May 2003
Volume 44, Issue 13
Free
ARVO Annual Meeting Abstract  |   May 2003
Carbon Nanotube Bucky Paper as an Artificial Support Membrane and Bruch's Membrane Patch in Subretinal RPE and IPE Transplantation
Author Affiliations & Notes
  • T. Leng
    Ophthalmology, Stanford University, Stanford, CA, United States
  • P. Huie
    Ophthalmology, Stanford University, Stanford, CA, United States
  • K.V. Bilbao
    Ophthalmology, Stanford University, Stanford, CA, United States
  • M.S. Blumenkranz
    Ophthalmology, Stanford University, Stanford, CA, United States
  • D.J. Loftus
    NASA Ames Research Center, Moffett Field, CA, United States
  • H.A. Fishman
    NASA Ames Research Center, Moffett Field, CA, United States
  • Footnotes
    Commercial Relationships  T. Leng, None; P. Huie, None; K.V. Bilbao, None; M.S. Blumenkranz, None; D.J. Loftus, None; H.A. Fishman, None.
  • Footnotes
    Support  Stanford Bio-X Interdisciplinary Initiatives Program and Visx, Inc.
Investigative Ophthalmology & Visual Science May 2003, Vol.44, 481. doi:
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      T. Leng, P. Huie, K.V. Bilbao, M.S. Blumenkranz, D.J. Loftus, H.A. Fishman; Carbon Nanotube Bucky Paper as an Artificial Support Membrane and Bruch's Membrane Patch in Subretinal RPE and IPE Transplantation . Invest. Ophthalmol. Vis. Sci. 2003;44(13):481.

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      © ARVO (1962-2015); The Authors (2016-present)

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Abstract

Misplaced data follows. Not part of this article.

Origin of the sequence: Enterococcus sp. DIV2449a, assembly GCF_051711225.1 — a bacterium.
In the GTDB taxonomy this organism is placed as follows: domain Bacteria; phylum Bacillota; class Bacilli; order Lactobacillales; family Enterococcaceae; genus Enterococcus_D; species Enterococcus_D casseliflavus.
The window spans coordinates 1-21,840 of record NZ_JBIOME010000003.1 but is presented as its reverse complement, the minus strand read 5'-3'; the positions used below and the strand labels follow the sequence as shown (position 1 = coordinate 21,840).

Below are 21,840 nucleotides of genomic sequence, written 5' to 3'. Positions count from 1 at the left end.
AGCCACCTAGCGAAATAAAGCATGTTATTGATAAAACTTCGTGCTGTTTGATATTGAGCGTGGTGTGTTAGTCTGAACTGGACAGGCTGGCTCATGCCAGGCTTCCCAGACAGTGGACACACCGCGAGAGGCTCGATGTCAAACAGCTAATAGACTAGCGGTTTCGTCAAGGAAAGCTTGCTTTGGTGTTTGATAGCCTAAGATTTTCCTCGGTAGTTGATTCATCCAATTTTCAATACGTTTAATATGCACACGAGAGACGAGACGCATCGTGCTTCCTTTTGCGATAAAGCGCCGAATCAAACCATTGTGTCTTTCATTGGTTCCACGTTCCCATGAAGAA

Abstract: : Purpose: To explore the use of porous carbon nanotube bucky paper as an artificial support membrane for the subretinal transplantation of retinal pigment epithelial (RPE) and iris pigment epithelial (IPE) cells in an effort to provide an autologous replacement for damaged RPE and Bruch's membrane in patients with age-related macular degeneration (AMD). Methods: A suspension of multiwalled carbon nanotubes (MWCNTs) was cleansed of impurities through washes with sulfuric and nitric acid. The end result was an aqueous MWCNT suspension that was filtered through Whatman filter paper on a Buchner funnel. The filtered MWCNTs were allowed to air dry in an oven at 70° C for 1 hr to finalize the bucky paper. Human RPE cells (ARPE-19) and IPE cells harvested from New Zealand White (NZW) rabbits via papain-based enzymatic dissection were cultured on sterilized bucky paper (UV-irradiated) with serum-supplemented media at 37°C and 6.5% CO2. Analysis of the cultured cells was accomplished through fixation of the samples for light and electron microscopy. Furthermore, bucky paper was implanted into 5 NZW rabbits via standard 3-port pars plana vitrectomy and the creation of a retinal bleb with infusion of balanced salt solution through a 42-G needle. A 1 mm retinotomy was created and a 1 x 1 mm piece of bucky paper was inserted into the subretinal space. The retina was reattached by air-fluid exchange. The eyes were enucleated 2 weeks and 1 month after implantation and fixed for histological analysis. Results: We found that carbon nanotube bucky paper provided a suitable substrate for in vitro culture of RPE cells, allowing the cells to form a uniform monolayer. IPE cells, however, tended to spread out when cultured on bucky paper and did not establishe a uniform monolayer. In addition, bucky paper proved to have good handling qualities during surgery; it was sufficiently rigid to slide flat into the subretinal space. Lastly, bucky paper was well tolerated in the subretinal space. Conclusions: Carbon nanotube bucky paper is a strong, flexible, and porous material that has the potential to serve as an artificial substrate for RPE/IPE transplantation or as a patch for damaged Bruch's membrane in the treatment of AMD. To date, it has proven to be biocompatible enough to allow for in vitro culture of RPE and IPE cells and to be well tolerated in the subretinal space.

Keywords: retinal pigment epithelium • age-related macular degeneration • transplantation 
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